Horror hits have higher hopes

With pumped-up marketing, scarefare makes B.O. inroads in several territories

There are a few places around the world where it’s become cool to be scared.

Although the Japanese seem to have finally had their fill of ghost stories, in the U.K., Australia, Spain and other territories, horror seems to be working just fine.

Since the demise of the straight-to-video boom, horror pics haven’t sold well overseas. Usually, that’s not such a big problem, since the low-budget titles tend to recoup their costs domestically.

But in the last two years, it’s started to look like distribs can see significant upside for scare fare overseas as well as at home. Pics such as “Saw,” “The Ring 2” and “The Exorcism of Emily Rose” have narrowed the generally wide gap between the domestic and foreign B.O.

The Oz-spawned indie “Saw,” for example” grossed $55 Stateside, just slightly higher than the $47 million it made overseas. “Wolf Creek” is already racking up grosses in its native Australia (it opens in the U.S. this weekend), and “Saw 2” is on its way to outgross its predecessor in the hot horror markets.

B.O. performance like “The Texas Chainsaw Massacre,” which in 2003 grossed $80 million domestically vs. $26 million overseas, used to be typical.

Tightly controlled overseas ratings, which cut into the genre’s core teen aud and in some cases preclude any TV sales, are one reason horror can be tricky abroad.

The recent balancing of the scales, however, is causing a shift in the way distributors view the overseas market. Suddenly, they’re becoming more actively involved not just in the international marketing campaigns of horror pics, but in booking their release dates — both of which have typically been addressed only once a film proved it had legs in the U.S. market. Their pro-active stance also is an attempt to stand out in a cluttered horror market.

In the case of “Hostel,” a co-production between Lionsgate and Screen Gems, with Sony International handling the pic’s foreign release, the domestic and international campaigns have been developed simultaneously in the hopes of turning the pic’s release in January into a global event.

“We’ve screened ‘Hostel’ for all the territories, done posters, trailers, TV spots and booked dates — and the movie hasn’t even come out yet,” says Screen Gems prexy Clint Culpepper. “Normally on international, they wait to see what happens in the domestic market first.”

In October, “Hostel” was screened at Spain’s Sitges Film Fest, where pic’s director Eli Roth and exec producer Quentin Tarantino were on hand. The filmmakers are about to go on tour to promote the pic — another anomaly when it comes to horror pics, which usually don’t have sexy names to tout.

But even films without the Tarantino brand are getting the full monty when it comes to publicity. Lionsgate Intl. prexy Nick Meyer refers to the “Saw” campaign as a “media extravaganza,” which included the film’s writer, director and stars touring around the world.

“Traditionally, in R-rated horror pictures, you don’t tour the talent, but we’ve toured and junketed on our horror films just like every other picture,” Meyer says. “For us, this is our core business, it’s not a fad.”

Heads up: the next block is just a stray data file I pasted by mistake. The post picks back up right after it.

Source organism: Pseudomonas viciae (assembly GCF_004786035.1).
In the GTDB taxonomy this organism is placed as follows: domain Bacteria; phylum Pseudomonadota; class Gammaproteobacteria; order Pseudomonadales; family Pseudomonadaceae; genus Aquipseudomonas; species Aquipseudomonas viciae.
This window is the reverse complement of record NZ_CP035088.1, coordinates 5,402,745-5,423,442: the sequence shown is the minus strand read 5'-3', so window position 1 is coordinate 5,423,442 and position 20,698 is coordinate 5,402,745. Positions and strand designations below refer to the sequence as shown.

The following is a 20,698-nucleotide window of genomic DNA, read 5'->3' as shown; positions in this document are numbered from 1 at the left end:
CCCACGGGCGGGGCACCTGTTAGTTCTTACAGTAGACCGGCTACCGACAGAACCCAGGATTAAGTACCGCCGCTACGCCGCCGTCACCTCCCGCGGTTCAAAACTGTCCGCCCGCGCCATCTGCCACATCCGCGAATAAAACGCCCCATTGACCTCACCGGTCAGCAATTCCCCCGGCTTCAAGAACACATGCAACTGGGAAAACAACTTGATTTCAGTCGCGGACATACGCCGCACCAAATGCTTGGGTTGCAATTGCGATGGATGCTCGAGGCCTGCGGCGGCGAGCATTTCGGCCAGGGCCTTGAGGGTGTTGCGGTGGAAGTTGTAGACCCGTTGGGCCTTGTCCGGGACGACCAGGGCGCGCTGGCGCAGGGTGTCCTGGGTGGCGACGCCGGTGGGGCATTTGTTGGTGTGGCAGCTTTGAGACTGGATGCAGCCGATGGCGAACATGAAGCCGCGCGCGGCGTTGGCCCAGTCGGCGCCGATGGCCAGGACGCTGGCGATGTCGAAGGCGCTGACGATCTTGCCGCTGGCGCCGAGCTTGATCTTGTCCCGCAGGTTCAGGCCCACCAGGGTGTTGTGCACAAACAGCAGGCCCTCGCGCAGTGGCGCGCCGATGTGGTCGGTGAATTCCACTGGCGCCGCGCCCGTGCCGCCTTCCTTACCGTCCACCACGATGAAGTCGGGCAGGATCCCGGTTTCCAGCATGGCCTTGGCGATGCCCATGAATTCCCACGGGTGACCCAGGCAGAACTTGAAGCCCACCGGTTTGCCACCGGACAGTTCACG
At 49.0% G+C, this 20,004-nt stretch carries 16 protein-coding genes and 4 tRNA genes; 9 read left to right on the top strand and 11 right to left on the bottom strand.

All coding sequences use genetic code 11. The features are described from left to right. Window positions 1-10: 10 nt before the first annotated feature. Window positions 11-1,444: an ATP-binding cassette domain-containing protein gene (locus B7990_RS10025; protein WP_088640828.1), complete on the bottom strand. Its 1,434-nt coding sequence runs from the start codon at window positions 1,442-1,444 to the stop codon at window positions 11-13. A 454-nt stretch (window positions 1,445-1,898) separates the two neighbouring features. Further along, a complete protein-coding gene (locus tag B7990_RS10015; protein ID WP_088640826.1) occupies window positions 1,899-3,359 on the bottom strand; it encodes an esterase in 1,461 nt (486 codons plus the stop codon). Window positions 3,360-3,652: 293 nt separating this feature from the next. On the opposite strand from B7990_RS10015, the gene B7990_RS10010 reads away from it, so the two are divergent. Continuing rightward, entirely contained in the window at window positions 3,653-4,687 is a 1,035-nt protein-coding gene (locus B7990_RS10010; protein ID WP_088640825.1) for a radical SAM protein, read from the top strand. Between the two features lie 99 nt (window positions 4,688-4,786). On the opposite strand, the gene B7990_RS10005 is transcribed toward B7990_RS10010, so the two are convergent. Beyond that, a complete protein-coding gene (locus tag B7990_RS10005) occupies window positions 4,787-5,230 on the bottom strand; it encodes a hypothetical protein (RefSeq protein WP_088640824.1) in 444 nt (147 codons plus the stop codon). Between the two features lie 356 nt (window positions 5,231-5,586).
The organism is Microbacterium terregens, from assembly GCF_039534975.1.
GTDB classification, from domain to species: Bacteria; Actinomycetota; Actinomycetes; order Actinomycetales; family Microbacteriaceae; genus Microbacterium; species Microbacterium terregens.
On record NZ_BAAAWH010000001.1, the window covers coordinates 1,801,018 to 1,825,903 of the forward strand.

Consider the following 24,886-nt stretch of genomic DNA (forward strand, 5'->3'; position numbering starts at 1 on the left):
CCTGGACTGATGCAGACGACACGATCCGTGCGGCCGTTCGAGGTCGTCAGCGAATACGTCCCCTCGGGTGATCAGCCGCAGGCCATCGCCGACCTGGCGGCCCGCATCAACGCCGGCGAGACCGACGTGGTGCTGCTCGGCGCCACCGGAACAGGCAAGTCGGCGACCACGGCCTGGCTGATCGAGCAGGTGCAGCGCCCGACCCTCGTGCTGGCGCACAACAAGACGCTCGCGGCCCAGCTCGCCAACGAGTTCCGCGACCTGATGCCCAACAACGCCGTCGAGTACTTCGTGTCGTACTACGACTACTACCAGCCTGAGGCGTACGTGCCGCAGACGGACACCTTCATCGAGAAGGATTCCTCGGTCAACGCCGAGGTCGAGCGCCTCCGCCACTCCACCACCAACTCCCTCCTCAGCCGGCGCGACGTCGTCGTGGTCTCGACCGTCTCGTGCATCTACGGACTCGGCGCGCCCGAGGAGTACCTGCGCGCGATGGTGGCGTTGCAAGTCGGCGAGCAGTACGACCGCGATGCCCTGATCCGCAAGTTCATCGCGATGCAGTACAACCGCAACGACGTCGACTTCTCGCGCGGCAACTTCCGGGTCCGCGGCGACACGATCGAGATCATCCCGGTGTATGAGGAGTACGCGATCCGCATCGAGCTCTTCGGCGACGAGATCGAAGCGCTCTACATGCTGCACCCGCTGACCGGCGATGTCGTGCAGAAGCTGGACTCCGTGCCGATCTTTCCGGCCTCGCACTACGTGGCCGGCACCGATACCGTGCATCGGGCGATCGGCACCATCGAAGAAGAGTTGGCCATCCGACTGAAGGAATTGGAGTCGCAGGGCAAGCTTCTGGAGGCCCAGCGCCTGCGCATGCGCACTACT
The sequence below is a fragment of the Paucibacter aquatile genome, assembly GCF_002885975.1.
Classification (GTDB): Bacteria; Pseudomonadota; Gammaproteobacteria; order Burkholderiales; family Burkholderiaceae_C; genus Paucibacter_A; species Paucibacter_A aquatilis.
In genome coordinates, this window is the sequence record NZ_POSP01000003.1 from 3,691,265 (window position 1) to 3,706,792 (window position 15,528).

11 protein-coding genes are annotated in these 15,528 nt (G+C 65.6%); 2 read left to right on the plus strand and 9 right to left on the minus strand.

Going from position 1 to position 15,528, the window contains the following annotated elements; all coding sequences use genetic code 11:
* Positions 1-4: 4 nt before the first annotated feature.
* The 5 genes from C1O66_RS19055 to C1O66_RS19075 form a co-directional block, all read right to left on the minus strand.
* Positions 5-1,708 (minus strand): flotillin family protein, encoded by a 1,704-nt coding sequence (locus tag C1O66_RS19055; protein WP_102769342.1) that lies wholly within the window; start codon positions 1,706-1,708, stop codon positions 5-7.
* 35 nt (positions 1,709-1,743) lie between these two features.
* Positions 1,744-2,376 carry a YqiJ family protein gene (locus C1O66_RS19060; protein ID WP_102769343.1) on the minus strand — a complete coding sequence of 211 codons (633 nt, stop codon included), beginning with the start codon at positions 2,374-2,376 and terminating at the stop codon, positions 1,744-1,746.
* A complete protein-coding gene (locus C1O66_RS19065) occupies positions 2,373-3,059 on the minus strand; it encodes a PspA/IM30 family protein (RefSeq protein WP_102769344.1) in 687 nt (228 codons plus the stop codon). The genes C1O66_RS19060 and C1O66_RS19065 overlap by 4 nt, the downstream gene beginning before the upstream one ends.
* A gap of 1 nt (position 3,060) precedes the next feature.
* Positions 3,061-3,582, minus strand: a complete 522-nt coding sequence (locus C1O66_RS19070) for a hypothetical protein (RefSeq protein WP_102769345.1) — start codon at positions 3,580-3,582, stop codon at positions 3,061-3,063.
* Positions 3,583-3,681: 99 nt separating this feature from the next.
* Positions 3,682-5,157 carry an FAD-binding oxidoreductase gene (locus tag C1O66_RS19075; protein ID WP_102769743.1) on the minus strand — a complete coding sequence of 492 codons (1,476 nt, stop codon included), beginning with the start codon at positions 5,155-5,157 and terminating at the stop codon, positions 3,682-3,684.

Although Lionsgate supplied foreign distribs with art materials for “Hostel,” some foreign one-sheets are far more shocking than the American poster because the MPAA doesn’t have jurisdiction overseas. The main U.S. version (there are a few variations) is an arty shot of a torture device by photographer Mark Kessell. In contrast, the German one-sheet for “Hostel” shows a drill being submerged in a man’s open mouth. And the Italian image is of a man in blue jeans holding a bloody head.

“We’re really restricted by how much gore we can show by the MPAA and theater chains and network broadcasters,” says Tim Palen, exec VP of worldwide marketing for Lionsgate.

Blood and guts doesn’t always travel, however, and in some cases campaigns are toned down. For example, the Australian and Japanese promos for “Saw” “were much more of a thriller campaign, from the print materials to the spots,” says Meyer. “It had a more high-end, sophisticated thriller look to it.”

Despite recent successes, the foreign market can still be a challenge for horror pics due to ratings, and there’s also the overdose factor, especially in countries such as Japan, which may have burned out on local and imported fright pics.

“Japan has gotten soft on horror and is being vocal about it,” says Mandate Pictures prexy Joe Drake, who, in partnership with Ghost House Pictures, produced Columbia Pictures’ “The Grudge.” (The pic grossed $110 million domestically and $76 million overseas last year.) “I was having conversations (with Japanese distributors) yesterday and every time I asked why that was, I got answers that didn’t make sense. It could be that the mythologies are different in Asia.” (Japanese auds tend to prefer ghost and spirit stories as opposed to Americans’ love of blood-and-guts slasher pics.) But then again, Japanese horror is doing just as badly. I don’t know — maybe they’ve moved on to something else.”

“At the end of a long cycle there has been a saturation,” says UIP chief operating officer and prexy Andrew Cripps. “I don’t believe the genre has sloughed off entirely, but when you subject an audience to a whole series of things in a row, box office becomes more difficult.”

But rather than deter marketers, this fact is only driving them more. Brace yourselves for “Saw 3.”

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